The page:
Research on COVID-19 may seem limited to strictly biology, but some Cornell demographers have shown that they can also contribute.
To study how vulnerable New York counties are to COVID-19 outbreaks, demographers from the Cornell Population Center and the Cornell Program on Applied Demographics created an interactive mapping tool.
The mapping application was designed to help officials analyze underlying risk factors that would worsen the spread of COVID-19 if it were to hit a certain county. The map also provides updated data on COVID-19 testing, the number of positive cases and deaths by county. County officials are now using the tool to help them respond to the unfolding pandemic, according to a University press release.
This tool ranks each of New York’s 62 counties in terms of how susceptible they are to a localized outbreak, based on the risk factors of demographics and health. Counties are assigned index numbers, which indicates the level of risk in the county, compared to the average risk level.
To measure demographic vulnerability, the risk factors considered were the percentage of the population 80 years of age or above, the percentage of people living in group quarters facilities, households that span three generations and the percent of the population with a disability.
Health risks known to complicate COVID-19 were evaluated to measure health vulnerability — such as the percent of a county’s adult population that has asthma, cardiovascular disease, diabetes or high blood pressure, as well as the adult obesity and smoking rates.
Index numbers were calculated using data on how prevalent certain risk factors are in a county’s population.
Tompkins County ranks in the bottom-quartile on both measures, even though some surrounding counties had higher index numbers.
Rural upstate New York, particularly in the Adirondack and Chautauqua-Allegheny regions, is still likely to be the most susceptible to a COVID-19 outbreak due to the prevalence of these risk factors. At peak transmission, an outbreak could overwhelm healthcare systems in the region.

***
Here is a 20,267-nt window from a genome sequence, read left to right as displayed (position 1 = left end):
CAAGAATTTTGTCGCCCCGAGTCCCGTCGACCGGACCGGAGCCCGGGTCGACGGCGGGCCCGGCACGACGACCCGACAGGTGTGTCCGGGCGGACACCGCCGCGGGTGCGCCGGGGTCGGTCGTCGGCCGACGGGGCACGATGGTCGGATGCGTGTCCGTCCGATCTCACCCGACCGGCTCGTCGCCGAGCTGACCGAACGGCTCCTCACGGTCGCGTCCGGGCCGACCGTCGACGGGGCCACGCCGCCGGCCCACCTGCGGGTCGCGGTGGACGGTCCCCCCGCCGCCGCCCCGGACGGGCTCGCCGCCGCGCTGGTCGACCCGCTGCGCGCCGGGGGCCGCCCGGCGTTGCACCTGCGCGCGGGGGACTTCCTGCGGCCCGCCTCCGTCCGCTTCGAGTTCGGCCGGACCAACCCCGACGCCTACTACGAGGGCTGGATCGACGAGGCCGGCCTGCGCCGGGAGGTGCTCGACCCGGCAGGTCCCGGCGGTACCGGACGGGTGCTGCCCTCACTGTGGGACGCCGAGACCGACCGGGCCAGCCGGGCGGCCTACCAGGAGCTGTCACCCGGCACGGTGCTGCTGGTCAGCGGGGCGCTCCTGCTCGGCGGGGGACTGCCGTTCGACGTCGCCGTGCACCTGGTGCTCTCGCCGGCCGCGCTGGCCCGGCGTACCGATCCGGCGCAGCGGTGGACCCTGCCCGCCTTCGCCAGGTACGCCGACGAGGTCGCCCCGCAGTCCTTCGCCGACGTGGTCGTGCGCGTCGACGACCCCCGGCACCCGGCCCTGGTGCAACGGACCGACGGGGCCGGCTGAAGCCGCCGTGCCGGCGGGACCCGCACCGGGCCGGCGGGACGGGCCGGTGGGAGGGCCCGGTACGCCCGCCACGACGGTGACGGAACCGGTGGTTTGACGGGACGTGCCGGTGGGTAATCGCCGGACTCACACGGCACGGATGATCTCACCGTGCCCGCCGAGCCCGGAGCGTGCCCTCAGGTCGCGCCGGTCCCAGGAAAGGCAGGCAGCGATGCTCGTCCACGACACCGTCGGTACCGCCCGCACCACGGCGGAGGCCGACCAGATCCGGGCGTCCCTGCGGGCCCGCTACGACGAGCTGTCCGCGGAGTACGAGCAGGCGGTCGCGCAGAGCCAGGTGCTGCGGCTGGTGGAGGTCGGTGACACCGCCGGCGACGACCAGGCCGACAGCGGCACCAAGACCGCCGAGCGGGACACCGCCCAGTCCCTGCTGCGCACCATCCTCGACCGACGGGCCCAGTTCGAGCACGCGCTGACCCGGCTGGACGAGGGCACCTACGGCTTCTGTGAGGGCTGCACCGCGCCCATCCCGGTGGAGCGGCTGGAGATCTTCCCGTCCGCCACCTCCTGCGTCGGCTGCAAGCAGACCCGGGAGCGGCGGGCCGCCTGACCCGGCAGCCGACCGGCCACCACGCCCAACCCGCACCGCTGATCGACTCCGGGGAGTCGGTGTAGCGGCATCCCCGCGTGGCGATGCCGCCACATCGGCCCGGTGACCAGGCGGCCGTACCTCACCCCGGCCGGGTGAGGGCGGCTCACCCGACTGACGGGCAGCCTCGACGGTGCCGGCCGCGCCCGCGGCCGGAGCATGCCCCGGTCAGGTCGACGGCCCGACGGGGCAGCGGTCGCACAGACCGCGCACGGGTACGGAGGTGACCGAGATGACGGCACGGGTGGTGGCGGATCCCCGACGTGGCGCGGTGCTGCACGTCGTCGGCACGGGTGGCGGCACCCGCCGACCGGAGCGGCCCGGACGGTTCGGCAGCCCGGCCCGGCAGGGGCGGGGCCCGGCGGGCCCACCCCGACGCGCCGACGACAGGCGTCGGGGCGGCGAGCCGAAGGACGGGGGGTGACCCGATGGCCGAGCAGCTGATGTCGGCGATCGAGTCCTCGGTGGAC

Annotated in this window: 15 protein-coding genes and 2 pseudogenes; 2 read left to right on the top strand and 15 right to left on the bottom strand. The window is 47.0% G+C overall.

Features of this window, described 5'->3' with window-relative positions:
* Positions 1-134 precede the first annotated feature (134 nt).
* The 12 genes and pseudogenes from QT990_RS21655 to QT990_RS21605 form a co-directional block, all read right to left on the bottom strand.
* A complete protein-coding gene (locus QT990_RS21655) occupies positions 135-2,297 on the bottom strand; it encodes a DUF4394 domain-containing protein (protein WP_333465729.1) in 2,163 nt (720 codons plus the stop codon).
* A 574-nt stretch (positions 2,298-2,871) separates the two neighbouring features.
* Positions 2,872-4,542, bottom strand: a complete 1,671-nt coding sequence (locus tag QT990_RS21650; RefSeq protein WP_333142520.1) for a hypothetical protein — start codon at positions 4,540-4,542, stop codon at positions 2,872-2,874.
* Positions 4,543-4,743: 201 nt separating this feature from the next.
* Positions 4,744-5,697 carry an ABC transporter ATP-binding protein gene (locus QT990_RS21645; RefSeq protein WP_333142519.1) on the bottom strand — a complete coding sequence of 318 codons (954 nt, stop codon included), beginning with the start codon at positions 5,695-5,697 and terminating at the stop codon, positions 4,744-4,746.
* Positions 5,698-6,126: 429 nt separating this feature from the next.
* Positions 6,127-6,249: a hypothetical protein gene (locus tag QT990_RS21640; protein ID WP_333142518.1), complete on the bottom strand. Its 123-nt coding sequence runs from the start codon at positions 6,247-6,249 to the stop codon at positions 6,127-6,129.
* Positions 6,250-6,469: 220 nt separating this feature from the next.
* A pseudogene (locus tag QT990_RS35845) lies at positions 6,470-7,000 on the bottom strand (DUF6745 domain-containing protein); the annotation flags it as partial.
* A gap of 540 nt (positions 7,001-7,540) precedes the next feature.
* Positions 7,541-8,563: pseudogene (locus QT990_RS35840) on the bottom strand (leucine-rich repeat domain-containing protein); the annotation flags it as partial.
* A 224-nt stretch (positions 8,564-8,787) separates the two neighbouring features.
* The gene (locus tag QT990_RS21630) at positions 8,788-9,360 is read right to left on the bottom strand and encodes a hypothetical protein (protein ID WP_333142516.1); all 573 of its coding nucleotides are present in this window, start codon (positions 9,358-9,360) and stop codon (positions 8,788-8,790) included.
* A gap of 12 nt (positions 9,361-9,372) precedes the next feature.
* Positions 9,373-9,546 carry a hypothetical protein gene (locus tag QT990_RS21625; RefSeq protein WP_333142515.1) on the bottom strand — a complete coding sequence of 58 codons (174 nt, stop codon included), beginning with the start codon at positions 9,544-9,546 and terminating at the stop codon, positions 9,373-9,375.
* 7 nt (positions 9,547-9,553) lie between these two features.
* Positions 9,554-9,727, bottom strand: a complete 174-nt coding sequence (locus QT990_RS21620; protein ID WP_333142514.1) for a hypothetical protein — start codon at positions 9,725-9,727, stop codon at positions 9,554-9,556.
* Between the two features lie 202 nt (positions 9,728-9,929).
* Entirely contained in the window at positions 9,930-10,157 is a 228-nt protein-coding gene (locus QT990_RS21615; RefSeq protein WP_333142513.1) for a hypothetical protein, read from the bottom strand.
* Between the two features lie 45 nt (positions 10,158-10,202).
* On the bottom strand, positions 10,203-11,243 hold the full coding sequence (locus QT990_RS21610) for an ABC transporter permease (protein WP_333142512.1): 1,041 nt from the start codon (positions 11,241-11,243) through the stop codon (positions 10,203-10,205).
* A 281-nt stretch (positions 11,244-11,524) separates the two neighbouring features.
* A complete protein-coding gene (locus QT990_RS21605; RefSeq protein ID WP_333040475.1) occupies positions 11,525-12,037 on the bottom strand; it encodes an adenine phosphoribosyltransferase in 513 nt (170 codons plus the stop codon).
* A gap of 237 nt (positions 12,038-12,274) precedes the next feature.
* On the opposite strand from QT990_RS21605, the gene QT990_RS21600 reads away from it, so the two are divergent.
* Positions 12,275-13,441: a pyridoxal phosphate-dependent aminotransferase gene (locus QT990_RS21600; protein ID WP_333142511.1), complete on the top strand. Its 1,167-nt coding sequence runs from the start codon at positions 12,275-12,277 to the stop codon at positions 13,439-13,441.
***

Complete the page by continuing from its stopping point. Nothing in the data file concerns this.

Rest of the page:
Based on demographics and health, Hamilton and Montgomery county — largely rural areas — are the most vulnerable to an outbreak.
However, several counties that make up the New York City metropolitan area — including New York and Westchester counties — also rank in the bottom-quartile on both measures, even though the outbreak has been largely concentrated there.
The residential and social density of the counties surrounding the metropolitan area contributed to its surge in cases, said Matt Hall, director of the CPC. The mapping tool’s developers did not factor in these aspects when they calculated the vulnerability indexes.
Most of Tompkins County’s under-80 population has few pre-existing health conditions, with a low proportion living below the poverty line — these characteristics gave the county a low index number.
While the health vulnerability and demographic vulnerability scores do not necessarily correlate, some counties do have high index numbers for both measures.
According to Hall, the mapping tool does not predict where future outbreaks might occur.
“This is a very early version of this project,” Hall said. “We’d like to incorporate information on hospital capacities and social and residential density.”
Warren Brown, director of the PAD, said the mapping tool acts as a warning to places that have not yet experienced outbreaks.
“It’s not as if you’re out of the woods and you’re safe,” Brown said. “If the disease spreads there, then it could be more devastating than it has been even downstate.”